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broken windows was a NYC policing strategy publicized by the charlatan writer and theorizer of banal insipidities, malcolm gladwell, in one of his airport departure lounge books.

i think he cooked it up with a bunch of spurious sociological and criminological research that went out of vogue almost as soon as it hit the journals.

iirc it was the idea that, if you strictly enforced and policed all forms of anti-social behaviour, cracking down extra hard on small environmental things like vandalism and street tagging ("broken windows"), then incidences of serious crime would go down too. making people respect and care for their environment apparently solved the causes of major antisocial behaviour and poverty; or, put another way, living in an area with broken windows and signs of urban decay soon leads to criminal behaviour.

all a load of nonsense, of course.
unnamednewbie13
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If the Uvalde shooter had a can of spray paint, maybe the police could have acted sooner.
uziq
Member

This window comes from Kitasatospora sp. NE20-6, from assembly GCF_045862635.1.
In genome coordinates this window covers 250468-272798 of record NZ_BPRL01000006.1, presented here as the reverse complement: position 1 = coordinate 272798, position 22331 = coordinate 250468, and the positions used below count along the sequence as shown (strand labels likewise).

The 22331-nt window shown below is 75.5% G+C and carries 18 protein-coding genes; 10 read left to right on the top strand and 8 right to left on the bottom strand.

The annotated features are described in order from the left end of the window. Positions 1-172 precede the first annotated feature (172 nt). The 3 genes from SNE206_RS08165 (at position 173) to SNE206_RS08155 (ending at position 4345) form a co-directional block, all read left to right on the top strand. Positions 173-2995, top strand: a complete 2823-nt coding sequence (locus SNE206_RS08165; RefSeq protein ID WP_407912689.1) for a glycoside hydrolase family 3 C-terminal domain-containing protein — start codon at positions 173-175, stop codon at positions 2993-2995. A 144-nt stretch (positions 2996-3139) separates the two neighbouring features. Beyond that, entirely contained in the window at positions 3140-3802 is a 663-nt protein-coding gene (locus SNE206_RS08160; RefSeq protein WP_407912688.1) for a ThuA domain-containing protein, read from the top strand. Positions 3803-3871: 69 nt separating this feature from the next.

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In 1818 an all-party committee in the Tory-dominated House of Commons held that the creation of a permanent police force was unacceptable: ‘Among a free people the very proposal would be rejected with abhorrence.’ Robert Peel ignored this advice and set up the Metropolitan Police in 1829. In 1833, a meeting was called at Coldbath Fields near Gray’s Inn Road by the National Union of the Working Classes to object to the new police force and call for the extension of the franchise. Lord Melbourne, the Whig home secretary, banned the gathering and ordered the police to break it up if necessary. A police constable called Robert Culley was killed during the subsequent riot, but the jurors at his inquest claimed that the ‘conduct of the police was ferocious, brutal and unprovoked by the people’. They reached a verdict of justifiable homicide, reflecting the general feeling that policing did not reduce the risk of public gatherings turning into disorder but increased it.